One thing we need to consider is simplifying our lives. Our actual needs are few. We need food, clothing, and shelter. But advertisers spend billions of dollars trying to convince us we need a brand new car, a new computer, a new phone, the latest fashion in clothing, and so on. Many Christians work overtime or go into debt to purchase these things. We don’t want to deprive us or our children of anything material. Our children need us to spend time with them, teaching them God’s ways, much more than they need us to spend lots of money on them.
Our time is our most valuable asset. God will hold us accountable for how we use our time. Should we spend extra hours at work trying to support a lifestyle we don’t need and God does not want us to have? Then, when we come home from work, we are too tired and stressed out to spend time with the Lord, our family, our church, or reaching the lost. “See then that you walk circumspectly, not as fools, but as wise, redeeming the time, because the days are evil. Therefore be not unwise, but understanding what the will of the Lord is” Eph. 5:15-17.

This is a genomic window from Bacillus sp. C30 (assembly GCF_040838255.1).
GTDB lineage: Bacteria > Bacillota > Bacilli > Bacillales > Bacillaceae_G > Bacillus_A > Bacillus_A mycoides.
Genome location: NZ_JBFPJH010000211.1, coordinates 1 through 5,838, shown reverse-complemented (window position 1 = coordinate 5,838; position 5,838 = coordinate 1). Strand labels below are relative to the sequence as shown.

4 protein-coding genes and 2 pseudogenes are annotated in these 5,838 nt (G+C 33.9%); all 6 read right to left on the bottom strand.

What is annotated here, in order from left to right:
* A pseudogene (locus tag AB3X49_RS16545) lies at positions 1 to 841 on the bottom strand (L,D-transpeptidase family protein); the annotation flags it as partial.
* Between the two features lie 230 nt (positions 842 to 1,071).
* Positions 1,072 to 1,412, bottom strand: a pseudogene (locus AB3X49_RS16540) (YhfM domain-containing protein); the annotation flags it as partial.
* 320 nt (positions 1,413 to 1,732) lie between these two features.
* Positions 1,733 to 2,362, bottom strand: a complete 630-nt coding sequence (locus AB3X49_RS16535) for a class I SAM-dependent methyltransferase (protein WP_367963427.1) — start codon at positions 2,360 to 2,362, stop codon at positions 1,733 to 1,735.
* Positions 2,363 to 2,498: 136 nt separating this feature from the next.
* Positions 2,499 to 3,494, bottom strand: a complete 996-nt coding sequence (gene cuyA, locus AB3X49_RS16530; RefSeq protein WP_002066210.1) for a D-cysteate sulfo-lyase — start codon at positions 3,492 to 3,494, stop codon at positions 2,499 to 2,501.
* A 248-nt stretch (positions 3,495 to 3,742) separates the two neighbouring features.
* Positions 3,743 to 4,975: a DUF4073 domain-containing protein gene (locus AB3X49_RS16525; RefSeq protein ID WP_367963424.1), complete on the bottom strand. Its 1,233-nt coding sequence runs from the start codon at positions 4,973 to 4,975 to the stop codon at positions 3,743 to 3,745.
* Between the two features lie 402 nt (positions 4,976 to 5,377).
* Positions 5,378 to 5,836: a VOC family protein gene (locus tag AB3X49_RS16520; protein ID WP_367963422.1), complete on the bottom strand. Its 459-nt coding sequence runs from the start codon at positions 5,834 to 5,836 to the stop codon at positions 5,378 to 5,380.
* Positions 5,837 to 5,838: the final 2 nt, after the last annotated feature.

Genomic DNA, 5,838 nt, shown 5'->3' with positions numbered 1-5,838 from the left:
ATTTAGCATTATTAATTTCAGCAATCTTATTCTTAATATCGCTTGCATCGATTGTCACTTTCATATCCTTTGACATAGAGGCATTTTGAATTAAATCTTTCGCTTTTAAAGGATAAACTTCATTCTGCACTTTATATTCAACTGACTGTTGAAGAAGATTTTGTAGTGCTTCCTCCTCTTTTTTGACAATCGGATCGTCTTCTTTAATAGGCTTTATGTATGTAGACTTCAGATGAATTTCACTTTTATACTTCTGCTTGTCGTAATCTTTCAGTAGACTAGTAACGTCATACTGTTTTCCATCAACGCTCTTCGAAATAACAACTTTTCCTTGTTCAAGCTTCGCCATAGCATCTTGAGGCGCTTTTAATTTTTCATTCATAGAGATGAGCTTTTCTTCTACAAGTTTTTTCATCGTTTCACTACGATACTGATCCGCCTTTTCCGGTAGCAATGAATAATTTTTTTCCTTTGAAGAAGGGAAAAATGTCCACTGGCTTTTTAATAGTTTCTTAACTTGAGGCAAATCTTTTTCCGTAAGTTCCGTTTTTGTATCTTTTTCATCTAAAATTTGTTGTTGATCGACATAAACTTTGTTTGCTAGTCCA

One pastor gave another reason why few Christians witness: we have left our first love. We need to fall in love with Jesus again. If we love Him, we will want to tell others about Him. The sacrifices we must make to do this will seem small.
On the Streets
On Sat. August 1, we witnessed at UN Plaza. The worship group from New Life Christian Church, Hayward, my home church, ministered. Mike witnessed to Rocco, a Muslim man who was listening to our worship, and spoke with Raj, an Indian man who seemed angry and tormented but claimed to be a Christian. Mike prayed with Raj, and he seemed to have more peace afterwards. Mike also spoke with a police officer named Julius, whom he had met several years earlier. The officer was friendly towards us and later removed a drunk woman who was causing problems.